}

    Rob.
    --
    http://www.victim-prime.dsl.pipex.com/
    Rob Williscroft, Oct 9, 2003
    #4
  5. cpp_weenie

    Ron Natalie Guest

    "Rob Williscroft" <> wrote in message news:Xns940F18AD13763ukcoREMOVEfreenetrtw@195.129.110.130...

    >
    > I don't know which is right g++ tells you it doesn't make any sense
    > and msvc 6.0 just ignores the static. It may well be that this is
    > implementation defined behaviour, so both could be conforming.


    It's not conforming. If you place a storage class specifier (such
    as static), then you have to go ahead and declare a variable.
    Standard section 7.1.1. Says so in the third sentence of that section.
    Ron Natalie, Oct 9, 2003
    #5
  6. cpp_weenie

    cpp_weenie Guest

    > It's not conforming. If you place a storage class specifier (such
    > as static), then you have to go ahead and declare a variable.
    > Standard section 7.1.1. Says so in the third sentence of that section.


    As an additional note, I just tried it under VC++ 7.1 as well. I found that
    it let this non-conforming construct through without so much as a warning!

    Bill did pretty good this time around, but I have found several little
    things like this...
    cpp_weenie, Oct 9, 2003
    #6
  7. "cpp_weenie" <> wrote in message
    news:...
    > > It's not conforming. If you place a storage class specifier (such
    > > as static), then you have to go ahead and declare a variable.
    > > Standard section 7.1.1. Says so in the third sentence of that section.

    >
    > As an additional note, I just tried it under VC++ 7.1 as well. I found that
    > it let this non-conforming construct through without so much as a warning!
    >

    Yep..VC++ 7 doesn't crib even with /Za (disable language extensions).
    Many times compilers differ in their behavior on the same code.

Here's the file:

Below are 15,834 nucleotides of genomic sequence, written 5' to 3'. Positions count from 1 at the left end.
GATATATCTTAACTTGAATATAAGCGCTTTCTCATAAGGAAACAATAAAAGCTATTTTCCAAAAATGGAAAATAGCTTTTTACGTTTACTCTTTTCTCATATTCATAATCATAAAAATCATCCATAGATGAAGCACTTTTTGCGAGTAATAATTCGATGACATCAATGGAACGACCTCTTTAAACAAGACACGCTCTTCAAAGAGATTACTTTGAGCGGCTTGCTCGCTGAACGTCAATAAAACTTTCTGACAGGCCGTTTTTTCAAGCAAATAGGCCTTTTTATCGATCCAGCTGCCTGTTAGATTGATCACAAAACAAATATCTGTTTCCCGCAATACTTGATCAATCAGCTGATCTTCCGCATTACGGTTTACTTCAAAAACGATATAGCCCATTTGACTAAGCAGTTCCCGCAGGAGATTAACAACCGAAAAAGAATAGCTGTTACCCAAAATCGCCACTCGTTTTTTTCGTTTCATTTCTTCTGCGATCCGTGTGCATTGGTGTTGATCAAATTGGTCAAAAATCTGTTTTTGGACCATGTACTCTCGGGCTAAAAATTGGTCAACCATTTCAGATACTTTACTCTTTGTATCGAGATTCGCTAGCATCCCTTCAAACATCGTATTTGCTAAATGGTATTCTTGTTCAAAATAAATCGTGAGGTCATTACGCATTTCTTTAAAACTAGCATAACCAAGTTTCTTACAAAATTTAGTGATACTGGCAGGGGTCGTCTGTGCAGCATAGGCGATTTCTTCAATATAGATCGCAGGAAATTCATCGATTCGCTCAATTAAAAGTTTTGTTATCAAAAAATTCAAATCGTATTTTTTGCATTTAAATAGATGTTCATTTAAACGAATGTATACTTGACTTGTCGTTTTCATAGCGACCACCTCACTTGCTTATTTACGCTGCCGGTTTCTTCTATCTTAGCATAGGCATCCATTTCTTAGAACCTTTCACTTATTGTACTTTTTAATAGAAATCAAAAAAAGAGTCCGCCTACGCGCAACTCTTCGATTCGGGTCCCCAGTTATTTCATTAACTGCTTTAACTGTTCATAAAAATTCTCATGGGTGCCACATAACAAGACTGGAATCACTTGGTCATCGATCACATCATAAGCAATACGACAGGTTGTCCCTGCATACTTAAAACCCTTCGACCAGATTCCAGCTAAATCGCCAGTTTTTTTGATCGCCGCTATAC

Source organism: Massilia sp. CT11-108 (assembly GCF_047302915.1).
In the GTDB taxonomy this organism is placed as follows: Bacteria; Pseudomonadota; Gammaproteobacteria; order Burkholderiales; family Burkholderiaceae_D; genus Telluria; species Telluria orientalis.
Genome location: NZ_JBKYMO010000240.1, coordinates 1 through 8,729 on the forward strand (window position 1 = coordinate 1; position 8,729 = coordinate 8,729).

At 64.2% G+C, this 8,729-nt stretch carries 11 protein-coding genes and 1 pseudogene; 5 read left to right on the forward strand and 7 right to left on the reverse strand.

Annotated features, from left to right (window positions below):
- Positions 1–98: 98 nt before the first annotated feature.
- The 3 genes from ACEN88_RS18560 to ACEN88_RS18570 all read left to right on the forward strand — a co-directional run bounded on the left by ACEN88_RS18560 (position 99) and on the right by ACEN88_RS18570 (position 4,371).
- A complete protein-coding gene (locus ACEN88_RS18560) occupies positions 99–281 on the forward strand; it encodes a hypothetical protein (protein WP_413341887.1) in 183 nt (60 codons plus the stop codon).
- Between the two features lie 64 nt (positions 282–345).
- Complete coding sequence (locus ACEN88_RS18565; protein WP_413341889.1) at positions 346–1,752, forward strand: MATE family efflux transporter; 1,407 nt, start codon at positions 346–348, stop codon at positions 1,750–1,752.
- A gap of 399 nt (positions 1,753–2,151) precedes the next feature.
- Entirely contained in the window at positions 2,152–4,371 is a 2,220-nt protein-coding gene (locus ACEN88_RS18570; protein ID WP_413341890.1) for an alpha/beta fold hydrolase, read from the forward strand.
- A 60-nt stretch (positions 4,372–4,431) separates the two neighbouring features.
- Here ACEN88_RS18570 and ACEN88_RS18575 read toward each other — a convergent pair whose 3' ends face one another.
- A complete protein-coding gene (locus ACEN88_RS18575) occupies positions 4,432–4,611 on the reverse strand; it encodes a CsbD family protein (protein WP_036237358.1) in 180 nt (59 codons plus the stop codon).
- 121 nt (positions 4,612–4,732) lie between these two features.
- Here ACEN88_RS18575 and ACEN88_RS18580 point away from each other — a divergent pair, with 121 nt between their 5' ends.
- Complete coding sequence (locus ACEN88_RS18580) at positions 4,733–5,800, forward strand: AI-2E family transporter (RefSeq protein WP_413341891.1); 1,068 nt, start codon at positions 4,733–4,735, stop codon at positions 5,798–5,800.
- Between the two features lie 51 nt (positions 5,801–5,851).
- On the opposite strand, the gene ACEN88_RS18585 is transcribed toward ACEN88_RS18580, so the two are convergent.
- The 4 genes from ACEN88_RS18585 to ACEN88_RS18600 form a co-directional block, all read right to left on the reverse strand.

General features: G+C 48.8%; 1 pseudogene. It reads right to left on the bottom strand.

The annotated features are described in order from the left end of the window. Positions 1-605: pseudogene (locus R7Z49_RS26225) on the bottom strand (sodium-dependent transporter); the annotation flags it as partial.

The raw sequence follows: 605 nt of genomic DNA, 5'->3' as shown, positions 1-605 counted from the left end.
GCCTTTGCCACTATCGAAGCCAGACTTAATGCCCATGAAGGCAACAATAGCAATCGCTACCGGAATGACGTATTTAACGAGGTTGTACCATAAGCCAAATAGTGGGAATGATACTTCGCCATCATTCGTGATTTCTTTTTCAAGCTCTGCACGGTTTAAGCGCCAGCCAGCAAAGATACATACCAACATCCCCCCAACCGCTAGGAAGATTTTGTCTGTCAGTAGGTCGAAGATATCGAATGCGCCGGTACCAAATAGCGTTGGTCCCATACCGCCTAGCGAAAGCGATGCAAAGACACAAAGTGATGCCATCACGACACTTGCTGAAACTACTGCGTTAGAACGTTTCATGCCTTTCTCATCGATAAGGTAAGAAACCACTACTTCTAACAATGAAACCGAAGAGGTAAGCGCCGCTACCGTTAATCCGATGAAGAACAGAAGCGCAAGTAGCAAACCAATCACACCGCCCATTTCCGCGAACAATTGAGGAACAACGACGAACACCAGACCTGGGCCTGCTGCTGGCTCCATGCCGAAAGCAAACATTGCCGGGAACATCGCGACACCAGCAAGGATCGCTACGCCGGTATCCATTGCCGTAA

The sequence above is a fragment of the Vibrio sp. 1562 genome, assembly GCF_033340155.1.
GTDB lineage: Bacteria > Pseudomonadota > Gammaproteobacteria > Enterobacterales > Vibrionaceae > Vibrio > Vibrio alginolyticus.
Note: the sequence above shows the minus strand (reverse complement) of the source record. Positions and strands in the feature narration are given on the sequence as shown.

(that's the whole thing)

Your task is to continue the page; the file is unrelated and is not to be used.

IMO, one should compile code (standard C++) on atleast two compilers.
    Referring to the standard definitely tells which compiler is correct but may
    times the interpretation is left to the reader.
    In such cases I personally trust Comeau's implementation. Nice to see a compiler
    which can claim to be almost standard compliant.
    ( I read somewhere that Comeau has some problems with Koenig lookup)

    HTH,
    J.Schafer
    Josephine Schafer, Oct 9, 2003
    #7
    1. Advertising

Want to reply to this thread or ask your own question?

It takes just 2 minutes to sign up (and it's free!). Just click the sign up button to choose a username and then you can ask your own questions on the forum.
Similar Threads
  1. Sathyaish
    Replies:
    2
    Views:
    582
    Sathyaish
    May 22, 2005
  2. Soren Kuula
    Replies:
    2
    Views:
    543
    Henry S. Thompson
    Dec 1, 2005
  3. Jeremy Cowles

    STD types vs C++ intrinsic types

    Jeremy Cowles, Aug 18, 2003, in forum: C++
    Replies:
    5
    Views:
    1,866
    Bob Jacobs
    Aug 19, 2003
  4. Steve Knight
    Replies:
    2
    Views:
    743
    Steve Knight
    Oct 10, 2003
  5. Manlio Perillo

    missing types in module types?

    Manlio Perillo, May 29, 2004, in forum: Python
    Replies:
    0
    Views:
    341
    Manlio Perillo
    May 29, 2004
Loading...

Share This Page